The United Nations Framework Convention on Climate Change (UNFCCC) was adopted in 1992 and has since been ratified by 195 Parties. The Kyoto Protocol was adopted in 1997 to implement the UNFCCC and entered into force in 2005. It laid down targets for the reduction or limitation of greenhouse gas emissions only in developed countries and transition economies. In 2007, the Parties initiated work aimed at drawing up a post-2012 climate agreement, applicable to all emitters of greenhouse gases.
The Copenhagen political accord of 2009, the Conferences of Cancun (2010), Durban (2011) and Doha (2012) laid the foundations of this new international regime, supplementing the existing instruments in the framework of the UNFCCC and the Kyoto Protocol. In 2011, the Parties affirmed their will to conclude this new climate agreement in 2015, with entry into force planned for 2020. In accordance with the internal rules of the UNFCCC, providing for an annual rotation by UN regional group, the hosting of the 2015 Summit should be provided by a Western European country.
In September 2012, French President François Hollande announced France’s candidacy to host this major event in 2015. It will be the 21st Conference of Parties to the UNFCCC and the 11th meeting of the Parties to the Kyoto Protocol. Laurent Fabius, Minister of Foreign Affairs, confirmed this candidacy during the Doha Conference in December 2012. It was endorsed by our regional group at the UN, the WEOG, on 12 April 2013, opening the way for official designation during the Warsaw COP in November 2013.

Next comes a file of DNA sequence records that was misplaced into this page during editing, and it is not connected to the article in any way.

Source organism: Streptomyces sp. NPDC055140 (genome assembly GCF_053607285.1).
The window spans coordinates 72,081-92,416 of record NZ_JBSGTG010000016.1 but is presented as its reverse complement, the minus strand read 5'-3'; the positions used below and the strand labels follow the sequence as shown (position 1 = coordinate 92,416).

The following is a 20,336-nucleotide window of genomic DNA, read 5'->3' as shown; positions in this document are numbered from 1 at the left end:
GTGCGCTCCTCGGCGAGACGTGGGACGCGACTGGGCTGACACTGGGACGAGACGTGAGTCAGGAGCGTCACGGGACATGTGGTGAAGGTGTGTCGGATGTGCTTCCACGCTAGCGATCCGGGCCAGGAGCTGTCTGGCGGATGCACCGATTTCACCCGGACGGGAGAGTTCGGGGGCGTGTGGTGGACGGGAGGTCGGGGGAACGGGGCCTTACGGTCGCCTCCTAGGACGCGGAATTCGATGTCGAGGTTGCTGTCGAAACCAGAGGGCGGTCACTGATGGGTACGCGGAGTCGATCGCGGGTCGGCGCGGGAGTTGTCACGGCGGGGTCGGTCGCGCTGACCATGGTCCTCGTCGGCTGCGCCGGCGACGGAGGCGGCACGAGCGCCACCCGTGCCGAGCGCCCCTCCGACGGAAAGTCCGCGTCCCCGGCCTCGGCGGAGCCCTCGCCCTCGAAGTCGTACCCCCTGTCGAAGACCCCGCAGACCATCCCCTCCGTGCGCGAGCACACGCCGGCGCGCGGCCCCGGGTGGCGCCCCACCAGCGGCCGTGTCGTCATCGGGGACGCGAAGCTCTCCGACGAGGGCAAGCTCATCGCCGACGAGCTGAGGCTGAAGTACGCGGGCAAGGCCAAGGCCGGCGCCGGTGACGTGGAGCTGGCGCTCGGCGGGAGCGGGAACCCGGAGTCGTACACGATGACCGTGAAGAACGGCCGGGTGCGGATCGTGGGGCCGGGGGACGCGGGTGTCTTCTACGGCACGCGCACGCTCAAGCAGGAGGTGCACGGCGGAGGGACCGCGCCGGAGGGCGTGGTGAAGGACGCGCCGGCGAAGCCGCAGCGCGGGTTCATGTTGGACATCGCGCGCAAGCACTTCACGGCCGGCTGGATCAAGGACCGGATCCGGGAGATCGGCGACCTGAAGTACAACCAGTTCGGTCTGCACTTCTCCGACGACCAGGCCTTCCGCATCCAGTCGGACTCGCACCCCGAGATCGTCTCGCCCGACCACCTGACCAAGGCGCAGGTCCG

In order to prepare this Conference under the best conditions, France has chosen to hold it in Paris, at the Paris-Le Bourget site, which has the best hosting and accessibility capacities for official delegations, as well as civil society and the media, which are essential components of the Conference’s success.
France has chosen to make this Conference exemplary in terms of environmental impact. It will implement a programme of action aimed at keeping to a minimum the impact of the meeting in terms of consumption of natural resources (water, waste, energy) and greenhouse gas emissions.
What are the challenges facing COP 21 CMP 11 in 2015?
The meeting will mark a decisive stage in negotiations on the future international agreement on a post-2020 regime, and will, as agreed in Durban, adopt the major outlines of that regime. By the end of the meeting, for the first time in over 20 years of UN negotiations, all the nations of the world, including the biggest emitters of greenhouse gases, will be bound by a universal agreement on climate. In order for the agreement to come into effect in 2020, at the end of the second commitment period of the Kyoto Protocol, subsequent COP meetings will work on finalising its details. The Presidency of the COP plays a vital role, not only during the actual COP meeting (in reality, a series of meetings held in parallel over a two-week period), but also in the organisation of a number of meetings held in preparation for the COP.
EVENT WEBSITE: http://www.cop21.gouv.fr/en